The Dying Horse

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Iraq War, Republican Party

Ryan Grim writes a post for The Politico titled “‘Betray Us’ ad unites GOP, distracts Dems“:

To judge from the wall-to-wall coverage of MoveOn.org’s full-page ad in the New York Times Monday, the liberal group strolled to the 18th hole up by two strokes, pulled out its driver and shanked one deep into the woods.

Wow, that sounds like a disaster for the Dems. But wait …

The solidifying beltway consensus is that the ad, which refers to General David Petraeus as “General Betray Us,” was a blunder of the highest order, uniting Republicans and distracting Democrats at a time the party could instead be pressing for an end to the war.

Yes, Virginia, there are two Americas — inside the Beltway, and everywhere else. Outside of blog aficionados, Rush’s dittoheads and the zombies who watch Faux News, did “everywhere else” even notice?

Still, the Right is flogging the dying horse as hard as it can, because at the moment it’s all they’ve got. They can’t attack the Dems for wanting a quicker withdrawal from Iraq, or for being opposed to President Bush’s Iraq policies, because the public is overwhelmingly on the Dems’ side. So they are working as hard as they can to whip up public outrage over the “betray us” ad, attempting to turn it into a weapon of mass destraction.

Right before the midterm elections last year righties tried to turn a badly phrased joke by John Kerry into a national scandal that would tilt the elections in their favor. As former Republican congressman Dick Armey explained on MSNBC’s Hardball (October 31, 2006), “You misconstrue what somebody said. You isolate a statement, you lend your interpretation to it and then feign moral outrage.”

In that case, the feigned moral outrage seems to have persuaded John Kerry not to attempt another presidential run. But Dems won the midterms, anyway.

Steve M:

Rupert Murdoch’s New York Post — which, during Giuliani’s mayoralty, served as City Hall’s second press office — is parroting remarks Rudy is making about Hillary Clinton’s response to the Petraeus dog-and-pony show. Giuliani and the Post are working in tandem to sustain the dissipating outrage about the MoveOn ad, and are desperately trying to tie it to Hillary.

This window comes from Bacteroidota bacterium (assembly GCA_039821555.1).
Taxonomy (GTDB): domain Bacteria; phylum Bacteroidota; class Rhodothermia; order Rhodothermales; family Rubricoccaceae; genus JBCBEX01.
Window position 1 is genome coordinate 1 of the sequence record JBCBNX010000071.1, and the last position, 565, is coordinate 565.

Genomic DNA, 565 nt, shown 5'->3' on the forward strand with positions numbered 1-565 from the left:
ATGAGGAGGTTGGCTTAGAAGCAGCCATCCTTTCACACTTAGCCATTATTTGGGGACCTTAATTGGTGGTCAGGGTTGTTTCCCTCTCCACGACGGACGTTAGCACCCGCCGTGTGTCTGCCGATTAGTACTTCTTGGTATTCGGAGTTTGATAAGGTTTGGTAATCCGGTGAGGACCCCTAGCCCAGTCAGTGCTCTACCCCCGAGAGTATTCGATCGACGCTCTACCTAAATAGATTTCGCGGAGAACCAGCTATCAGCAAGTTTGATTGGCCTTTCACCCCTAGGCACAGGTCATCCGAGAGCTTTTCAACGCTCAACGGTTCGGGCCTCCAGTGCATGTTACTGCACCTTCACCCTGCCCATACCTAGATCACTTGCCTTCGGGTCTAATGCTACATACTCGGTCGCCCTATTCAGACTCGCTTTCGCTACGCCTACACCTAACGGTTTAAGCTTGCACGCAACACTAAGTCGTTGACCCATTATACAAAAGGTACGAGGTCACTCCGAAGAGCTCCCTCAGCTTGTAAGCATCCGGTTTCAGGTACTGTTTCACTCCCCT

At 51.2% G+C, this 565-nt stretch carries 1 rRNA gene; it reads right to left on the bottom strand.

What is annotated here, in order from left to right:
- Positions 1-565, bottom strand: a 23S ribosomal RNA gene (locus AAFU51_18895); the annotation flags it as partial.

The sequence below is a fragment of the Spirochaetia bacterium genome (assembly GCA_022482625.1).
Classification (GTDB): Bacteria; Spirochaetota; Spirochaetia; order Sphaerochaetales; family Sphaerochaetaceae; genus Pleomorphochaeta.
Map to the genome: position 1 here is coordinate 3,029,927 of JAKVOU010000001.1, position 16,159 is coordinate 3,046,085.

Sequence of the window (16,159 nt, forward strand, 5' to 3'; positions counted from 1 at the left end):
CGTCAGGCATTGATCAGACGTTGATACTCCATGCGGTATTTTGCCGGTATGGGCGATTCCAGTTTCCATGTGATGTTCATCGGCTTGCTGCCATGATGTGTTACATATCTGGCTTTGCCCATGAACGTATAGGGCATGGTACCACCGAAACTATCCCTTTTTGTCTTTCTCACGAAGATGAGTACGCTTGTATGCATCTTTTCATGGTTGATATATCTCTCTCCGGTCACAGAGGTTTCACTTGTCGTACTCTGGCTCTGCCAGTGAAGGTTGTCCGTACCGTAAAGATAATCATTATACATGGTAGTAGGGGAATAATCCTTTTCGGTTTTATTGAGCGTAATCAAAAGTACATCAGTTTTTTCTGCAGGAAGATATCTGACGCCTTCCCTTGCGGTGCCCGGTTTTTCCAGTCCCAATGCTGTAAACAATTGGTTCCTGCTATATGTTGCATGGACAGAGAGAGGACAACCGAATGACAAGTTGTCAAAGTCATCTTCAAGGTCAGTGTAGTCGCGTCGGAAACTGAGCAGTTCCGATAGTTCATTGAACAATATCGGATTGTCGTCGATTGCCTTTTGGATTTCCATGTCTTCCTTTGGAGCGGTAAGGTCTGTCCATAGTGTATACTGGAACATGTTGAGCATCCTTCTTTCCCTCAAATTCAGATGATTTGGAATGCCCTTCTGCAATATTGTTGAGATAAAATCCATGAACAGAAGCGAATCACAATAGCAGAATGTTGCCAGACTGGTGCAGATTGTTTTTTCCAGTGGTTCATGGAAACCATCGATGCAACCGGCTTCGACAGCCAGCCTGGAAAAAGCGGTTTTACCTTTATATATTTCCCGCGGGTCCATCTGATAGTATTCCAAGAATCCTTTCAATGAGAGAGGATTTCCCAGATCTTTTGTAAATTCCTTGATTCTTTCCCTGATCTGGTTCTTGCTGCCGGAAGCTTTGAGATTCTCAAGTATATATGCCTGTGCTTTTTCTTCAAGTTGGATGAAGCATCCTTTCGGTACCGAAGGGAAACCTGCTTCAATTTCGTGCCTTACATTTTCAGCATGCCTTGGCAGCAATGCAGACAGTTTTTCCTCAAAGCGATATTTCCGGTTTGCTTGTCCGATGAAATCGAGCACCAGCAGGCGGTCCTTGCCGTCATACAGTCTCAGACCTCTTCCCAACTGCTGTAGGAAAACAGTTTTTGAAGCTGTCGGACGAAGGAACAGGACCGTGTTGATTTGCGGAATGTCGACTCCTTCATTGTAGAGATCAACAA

A bit of the Post editorial that Steve quotes —

Clinton not only couldn’t bring herself to criticize it [the Moveon ad], she also attacked Petraeus’ honesty: “The reports that you provide to us really require the willing suspension of disbelief,” she huffed to the general Tuesday

Giuliani, by contrast, had it exactly right.

He called the MoveOn ad “one of the more disgusting things that has happened in American politics.”

Added America’s Mayor: “The failure of the Democratic candidates to really condemn that, given how much money MoveOn.org spends on behalf of Democratic candidates, is unfortunate.”

See how it works — so much as criticizing General Petraeus is an outrage. It wouldn’t surprise me of Bush’s speechwriters work an oblique reference to the Moveon ad into tonight’s speech.

Perhaps no one should tell Rudy what other people have said

In sharp contrast to the lionisation of Gen. David Petraeus by members of the U.S. Congress during his testimony this week, Petraeus’s superior, Admiral William Fallon, chief of the Central Command (CENTCOM), derided Petraeus as a sycophant during their first meeting in Baghdad last March, according to Pentagon sources familiar with reports of the meeting.

Fallon told Petraeus that he considered him to be “an ass-kissing little chickenshit” and added, “I hate people like that”, the sources say. That remark reportedly came after Petraeus began the meeting by making remarks that Fallon interpreted as trying to ingratiate himself with a superior.

I predict the Right will continue to feign outrage over the Moveon ad for another week or so, which is about the time it will take for them to realize the horse is dead and nobody cares.